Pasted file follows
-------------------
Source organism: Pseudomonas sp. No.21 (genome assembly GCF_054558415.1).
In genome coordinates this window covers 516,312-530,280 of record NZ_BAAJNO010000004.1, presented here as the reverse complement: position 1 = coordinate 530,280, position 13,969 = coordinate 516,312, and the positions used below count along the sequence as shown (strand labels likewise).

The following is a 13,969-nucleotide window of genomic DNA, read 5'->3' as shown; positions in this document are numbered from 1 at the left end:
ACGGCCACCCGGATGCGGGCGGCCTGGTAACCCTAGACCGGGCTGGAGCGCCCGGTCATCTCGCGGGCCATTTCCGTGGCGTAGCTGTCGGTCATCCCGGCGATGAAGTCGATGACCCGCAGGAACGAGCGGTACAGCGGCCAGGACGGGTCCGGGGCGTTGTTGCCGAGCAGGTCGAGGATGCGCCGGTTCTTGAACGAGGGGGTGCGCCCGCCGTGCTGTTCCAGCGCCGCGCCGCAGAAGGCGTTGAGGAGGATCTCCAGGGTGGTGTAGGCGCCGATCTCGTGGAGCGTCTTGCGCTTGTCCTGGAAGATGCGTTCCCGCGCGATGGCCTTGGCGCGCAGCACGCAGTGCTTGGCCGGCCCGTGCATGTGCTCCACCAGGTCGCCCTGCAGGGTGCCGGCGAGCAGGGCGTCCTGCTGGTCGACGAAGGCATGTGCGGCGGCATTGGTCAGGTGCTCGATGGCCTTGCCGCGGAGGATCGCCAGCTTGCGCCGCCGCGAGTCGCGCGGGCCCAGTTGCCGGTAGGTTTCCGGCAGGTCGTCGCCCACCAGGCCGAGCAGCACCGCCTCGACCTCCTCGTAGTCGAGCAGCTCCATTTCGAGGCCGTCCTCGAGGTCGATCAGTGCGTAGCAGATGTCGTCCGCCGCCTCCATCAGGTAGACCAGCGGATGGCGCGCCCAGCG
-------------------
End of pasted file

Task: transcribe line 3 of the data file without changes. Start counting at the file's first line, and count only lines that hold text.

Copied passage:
The following is a 13,969-nucleotide window of genomic DNA, read 5'->3' as shown; positions in this document are numbered from 1 at the left end: